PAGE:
"They are funding programs that censor information about condoms and birth control and have elements that are clearly ideological and not science-based," said James Wagoner of Advocates for Youth, a Washington advocacy group. For example, Live the Life Ministries of Tallahassee received $891,533 to try the WAIT Training abstinence program on 5,500 students in middle and high schools in 14 Florida counties.
"The problem is that this program is ineffective and withholds important information from young people," said Monica Rodriguez, head of the Sexuality Information and Education Council of the United States, a nonprofit research and advocacy group. "There is very little information about condoms or other forms of contraception, and what information is there is biased and skewed towards portraying them in a negative light."
Wagoner and others also criticized a $933,907 grant to Lighthouse Outreach in Hampton, Va., which plans to use the Choosing the Best curriculum to target 2,600 youths ages 10 to 19. Critics say the program includes misleading information about condoms and asks teens to make "virginity pledges."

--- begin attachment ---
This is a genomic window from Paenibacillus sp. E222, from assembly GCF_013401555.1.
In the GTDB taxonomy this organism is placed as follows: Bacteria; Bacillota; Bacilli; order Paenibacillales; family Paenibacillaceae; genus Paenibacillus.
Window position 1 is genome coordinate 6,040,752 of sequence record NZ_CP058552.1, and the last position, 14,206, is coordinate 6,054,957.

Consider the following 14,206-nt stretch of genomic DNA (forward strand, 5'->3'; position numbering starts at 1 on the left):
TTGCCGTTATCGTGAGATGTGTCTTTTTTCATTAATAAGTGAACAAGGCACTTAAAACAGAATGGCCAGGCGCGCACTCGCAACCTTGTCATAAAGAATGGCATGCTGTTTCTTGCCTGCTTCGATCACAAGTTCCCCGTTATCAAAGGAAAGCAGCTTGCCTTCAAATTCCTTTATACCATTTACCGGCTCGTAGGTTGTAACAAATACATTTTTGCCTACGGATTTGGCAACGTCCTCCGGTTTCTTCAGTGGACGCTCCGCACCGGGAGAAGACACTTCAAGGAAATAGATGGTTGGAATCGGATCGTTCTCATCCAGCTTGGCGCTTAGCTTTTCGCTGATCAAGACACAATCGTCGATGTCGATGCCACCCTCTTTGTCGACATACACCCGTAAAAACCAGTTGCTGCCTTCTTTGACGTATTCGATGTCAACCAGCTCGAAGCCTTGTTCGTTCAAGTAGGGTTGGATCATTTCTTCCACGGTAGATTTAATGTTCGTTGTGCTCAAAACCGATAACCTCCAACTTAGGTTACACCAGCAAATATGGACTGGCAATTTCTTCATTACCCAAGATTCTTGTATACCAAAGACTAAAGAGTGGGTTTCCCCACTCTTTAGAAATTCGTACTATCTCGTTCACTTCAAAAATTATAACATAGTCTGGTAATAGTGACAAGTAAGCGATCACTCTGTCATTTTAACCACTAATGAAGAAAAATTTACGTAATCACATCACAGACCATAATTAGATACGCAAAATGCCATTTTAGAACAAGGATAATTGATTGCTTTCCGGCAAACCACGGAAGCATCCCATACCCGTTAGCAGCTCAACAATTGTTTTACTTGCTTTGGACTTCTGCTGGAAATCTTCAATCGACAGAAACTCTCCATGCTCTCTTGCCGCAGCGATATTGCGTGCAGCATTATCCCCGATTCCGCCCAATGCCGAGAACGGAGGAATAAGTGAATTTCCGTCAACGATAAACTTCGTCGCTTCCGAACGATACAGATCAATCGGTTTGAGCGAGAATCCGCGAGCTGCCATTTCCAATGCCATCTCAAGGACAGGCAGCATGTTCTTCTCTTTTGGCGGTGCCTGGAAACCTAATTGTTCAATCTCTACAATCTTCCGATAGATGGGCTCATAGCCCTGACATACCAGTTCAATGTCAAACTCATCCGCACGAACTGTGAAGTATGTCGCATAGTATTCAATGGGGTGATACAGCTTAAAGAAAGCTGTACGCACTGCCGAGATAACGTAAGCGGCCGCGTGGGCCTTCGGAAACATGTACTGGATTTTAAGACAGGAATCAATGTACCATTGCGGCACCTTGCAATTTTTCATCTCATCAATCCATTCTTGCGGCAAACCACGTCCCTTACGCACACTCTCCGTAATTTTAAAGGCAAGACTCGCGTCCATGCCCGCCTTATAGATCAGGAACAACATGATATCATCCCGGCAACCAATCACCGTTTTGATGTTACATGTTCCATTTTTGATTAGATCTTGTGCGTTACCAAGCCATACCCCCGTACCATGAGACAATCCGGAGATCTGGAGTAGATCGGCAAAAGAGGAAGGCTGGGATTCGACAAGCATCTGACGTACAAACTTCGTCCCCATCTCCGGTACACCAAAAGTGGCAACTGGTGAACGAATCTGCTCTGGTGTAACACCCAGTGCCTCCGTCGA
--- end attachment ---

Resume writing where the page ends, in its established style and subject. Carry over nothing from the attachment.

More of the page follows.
Wagoner and others expressed concern about some of the more than $1 million awarded to the Women's Clinic of Kansas City, Mo. The clinic is one of the "pregnancy crisis centers" that have been denounced by reproductive rights supporters who say they proselytize to pregnant women about the evils of abortion.
Abstinence proponents said they were disappointed by the small number of abstinence programs that received funding, saying they had identified just five "authentic" abstinence programs receiving less than $5 million. Under the Bush administration, 169 abstinence programs were funded to serve more than 1 million students, and those programs face extinction, said Valerie Huber of the National Abstinence Education Association.